Please browse our website to learn more about the program and important information that you might need.
What is the Paternity Opportunity Program?
The Ohio Central Paternity Registry (CPR) is a program in the Office of Child Support in the Ohio Department of Job and Family Services, providing paternity establishment outreach, education, training, guidance, assessment and technical assistance to birthing hospitals, local registrars, child support enforcement offices, courts, community partners and unmarried parents. The program’s focus is to promote voluntary paternity establishment to ensure that children in Ohio have legally recognized fathers and the financial and emotional support that all children need and deserve.
Paternity 101 – For Parents video
Overview of Paternity Establishment
Paternity establishment is important for children and their parents. All unmarried parents should think about establishing paternity — because all kids deserve the benefits that legally recognized fatherhood can provide. If you’re not married when your child is born, your child does not have a legal father. The father’s name will not be placed on the birth certificate unless the parents establish him as the legal father. If the mother is married, the husband is presumed to be the father.
Establishing paternity gives both parents and their child the rights and opportunities they need and deserve. It’s easy and it’s free. An Acknowledgment of Paternity Affidavit (JFS 07038) can be completed to establish paternity at the time of birth in the hospital or afterwards at your local registrar (health department) or county child support enforcement agency.
+ How do I establish paternity for my child?
In Ohio, paternity can be established in three ways:
Acknowledgment of Paternity Affidavit (JFS 07038): A legal form parents complete to add the biological father's name to the child's birth certificate. By signing the form, parents are establishing paternity for their child - meaning legally recognized fatherhood. Paternity affidavits can be completed in the hospital at the time of birth or afterwards at your local registrar (health department) or the child support enforcement agency (CSEA) in the mother’s county of residence. Click Here to go to the Office Locator Map and find the appropriate CSEA office.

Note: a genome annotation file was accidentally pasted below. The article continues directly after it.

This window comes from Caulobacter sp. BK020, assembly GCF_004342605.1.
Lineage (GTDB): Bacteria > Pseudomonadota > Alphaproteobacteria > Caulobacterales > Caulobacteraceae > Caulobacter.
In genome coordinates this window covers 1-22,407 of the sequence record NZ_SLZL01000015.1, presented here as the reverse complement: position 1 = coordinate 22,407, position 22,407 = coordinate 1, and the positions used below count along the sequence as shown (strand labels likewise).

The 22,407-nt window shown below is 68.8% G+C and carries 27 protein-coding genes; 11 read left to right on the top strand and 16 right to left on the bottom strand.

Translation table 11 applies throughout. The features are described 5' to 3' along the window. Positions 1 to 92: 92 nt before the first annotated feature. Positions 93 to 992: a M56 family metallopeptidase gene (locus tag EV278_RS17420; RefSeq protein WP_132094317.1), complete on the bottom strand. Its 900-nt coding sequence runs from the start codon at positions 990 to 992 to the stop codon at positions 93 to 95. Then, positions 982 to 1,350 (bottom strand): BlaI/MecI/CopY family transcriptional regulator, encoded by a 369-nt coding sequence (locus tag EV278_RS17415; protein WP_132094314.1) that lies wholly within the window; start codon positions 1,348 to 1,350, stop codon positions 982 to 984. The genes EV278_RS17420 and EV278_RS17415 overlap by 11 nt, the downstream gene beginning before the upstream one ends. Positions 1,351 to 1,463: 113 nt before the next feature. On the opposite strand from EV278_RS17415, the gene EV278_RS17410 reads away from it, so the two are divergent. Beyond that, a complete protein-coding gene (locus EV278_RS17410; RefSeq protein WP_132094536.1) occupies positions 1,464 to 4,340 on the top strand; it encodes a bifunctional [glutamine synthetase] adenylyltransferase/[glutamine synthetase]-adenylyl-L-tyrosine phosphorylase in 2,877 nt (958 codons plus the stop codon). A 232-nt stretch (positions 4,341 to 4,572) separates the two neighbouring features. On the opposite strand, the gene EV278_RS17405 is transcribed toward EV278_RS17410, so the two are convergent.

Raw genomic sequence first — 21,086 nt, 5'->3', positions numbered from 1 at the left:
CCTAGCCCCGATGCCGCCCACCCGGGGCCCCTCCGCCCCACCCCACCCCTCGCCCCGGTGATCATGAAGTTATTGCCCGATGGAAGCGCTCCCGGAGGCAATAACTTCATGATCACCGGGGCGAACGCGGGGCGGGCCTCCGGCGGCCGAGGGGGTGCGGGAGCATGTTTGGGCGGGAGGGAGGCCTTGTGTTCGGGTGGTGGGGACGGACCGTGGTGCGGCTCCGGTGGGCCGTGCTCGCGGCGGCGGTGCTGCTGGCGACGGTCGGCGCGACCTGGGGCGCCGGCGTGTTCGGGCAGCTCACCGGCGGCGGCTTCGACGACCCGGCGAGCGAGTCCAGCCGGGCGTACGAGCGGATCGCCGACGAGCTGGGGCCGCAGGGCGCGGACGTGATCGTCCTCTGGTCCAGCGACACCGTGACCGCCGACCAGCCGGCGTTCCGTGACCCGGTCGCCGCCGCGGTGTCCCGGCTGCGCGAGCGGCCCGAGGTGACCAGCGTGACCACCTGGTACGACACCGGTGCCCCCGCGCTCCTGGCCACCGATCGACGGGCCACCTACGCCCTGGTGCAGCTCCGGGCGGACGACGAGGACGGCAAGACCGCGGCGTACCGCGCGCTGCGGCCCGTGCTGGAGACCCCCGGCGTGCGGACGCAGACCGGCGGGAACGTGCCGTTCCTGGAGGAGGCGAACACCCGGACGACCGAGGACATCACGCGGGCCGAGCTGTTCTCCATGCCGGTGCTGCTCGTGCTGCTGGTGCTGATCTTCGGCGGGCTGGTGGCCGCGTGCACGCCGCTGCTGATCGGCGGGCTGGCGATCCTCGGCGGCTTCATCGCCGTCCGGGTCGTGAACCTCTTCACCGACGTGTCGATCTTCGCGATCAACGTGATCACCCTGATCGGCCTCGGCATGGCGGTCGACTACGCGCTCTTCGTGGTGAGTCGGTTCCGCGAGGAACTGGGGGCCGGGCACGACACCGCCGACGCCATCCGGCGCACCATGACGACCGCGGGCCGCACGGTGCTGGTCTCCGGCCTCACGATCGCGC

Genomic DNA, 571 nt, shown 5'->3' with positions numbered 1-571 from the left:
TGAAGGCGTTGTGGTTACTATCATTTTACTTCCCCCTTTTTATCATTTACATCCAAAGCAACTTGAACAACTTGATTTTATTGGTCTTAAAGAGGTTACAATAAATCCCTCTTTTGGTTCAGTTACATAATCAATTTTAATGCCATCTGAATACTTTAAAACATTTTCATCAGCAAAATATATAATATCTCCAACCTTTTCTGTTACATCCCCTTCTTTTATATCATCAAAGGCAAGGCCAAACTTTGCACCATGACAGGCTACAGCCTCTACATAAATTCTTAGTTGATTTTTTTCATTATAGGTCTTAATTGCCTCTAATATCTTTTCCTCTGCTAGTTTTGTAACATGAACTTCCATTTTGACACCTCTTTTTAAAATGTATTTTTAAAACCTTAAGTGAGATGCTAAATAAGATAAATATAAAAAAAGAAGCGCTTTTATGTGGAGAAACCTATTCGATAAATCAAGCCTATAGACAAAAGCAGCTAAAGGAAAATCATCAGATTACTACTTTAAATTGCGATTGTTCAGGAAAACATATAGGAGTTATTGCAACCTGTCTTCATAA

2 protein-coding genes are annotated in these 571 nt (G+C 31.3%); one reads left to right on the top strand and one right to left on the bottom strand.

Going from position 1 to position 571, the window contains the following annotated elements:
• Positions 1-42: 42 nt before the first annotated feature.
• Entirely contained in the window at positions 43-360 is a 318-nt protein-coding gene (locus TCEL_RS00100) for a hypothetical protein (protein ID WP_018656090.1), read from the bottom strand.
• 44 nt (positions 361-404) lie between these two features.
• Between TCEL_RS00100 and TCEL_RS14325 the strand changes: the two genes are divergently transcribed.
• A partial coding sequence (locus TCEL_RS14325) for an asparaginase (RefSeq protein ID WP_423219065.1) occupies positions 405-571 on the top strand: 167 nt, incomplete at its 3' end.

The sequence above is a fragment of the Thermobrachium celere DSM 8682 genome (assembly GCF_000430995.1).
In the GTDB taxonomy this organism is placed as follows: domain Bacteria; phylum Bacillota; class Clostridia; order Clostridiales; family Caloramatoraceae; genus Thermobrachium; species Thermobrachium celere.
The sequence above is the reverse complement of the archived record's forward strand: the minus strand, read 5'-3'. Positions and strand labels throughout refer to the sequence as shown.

Administrative Order of Paternity (JFS 07774): For unmarried parents that have not established paternity through another method and wish to get genetic testing, the child support enforcement agency can conduct the testing and issue an order of paternity if the man is indeed the biological father of the child. If the mother lives in Ohio, please contact the child support enforcement agency (CSEA) in the mother's county of residence. If the mother lives outside of Ohio, you may contact the CSEA in the father's county of residence. Click Here to go to the Office Locator Map and find the appropriate CSEA office.
Court Order of Paternity: Paternity may be established through Juvenile Court and sometimes through Domestic Relations Court (as part of a divorce.)
+ Is the Acknowledgement of Paternity Affidavit (JFS 07038) the right option for me and my child?
Establishing paternity is an important decision. Completing the paternity affidavit form is the quickest and easiest way for unmarried parents to establish legal fatherhood and have the father’s name placed on the birth certificate. Establishing paternity gives you and your child the rights and opportunities you need and deserve.
- By having his name placed on the birth certificate, the father gains legal rights to his child. His child then has access to benefits such as Social Security, life insurance, military benefits, and inheritances.
- Your child will also have access to their father’s health insurance as well as both families’ medical histories and lineages.
- Just as importantly, establishing paternity allows both mother and father to develop an emotional bond with their child and share in the responsibilities and rewards of parenting.
- If you have any doubts about who the father of the child is, do not sign the Acknowledgment of Paternity Affidavit (JFS 07038). You may want to get genetic testing completed before you make a decision
+ What are the requirements to complete a paternity affidavit?
- Each parent will need a picture ID and Social Security number.
- Father’s: (date of birth, place of birth, highest grade completed, address, employment and insurance), as well as both parent’s: (Full name, current address, state and county of birth, date of birth, and SSN).
- Both parents must sign the affidavit in the presence of a public notary and have the affidavit notarized, but they don’t have to sign it at the same time.
- Notaries are provided free of charge at hospitals, local registrars and CSEAs.
+ Will the father be required to pay child support if he signs the paternity affidavit?
- No. The father is not immediately ordered to pay child support. In most cases, it will be up to the guardian of the child to request support. However, if you are receiving certain benefits, a father may be required to pay child support. If you have specific questions about your situation, please contact your local Child Support Enforcement Agency.
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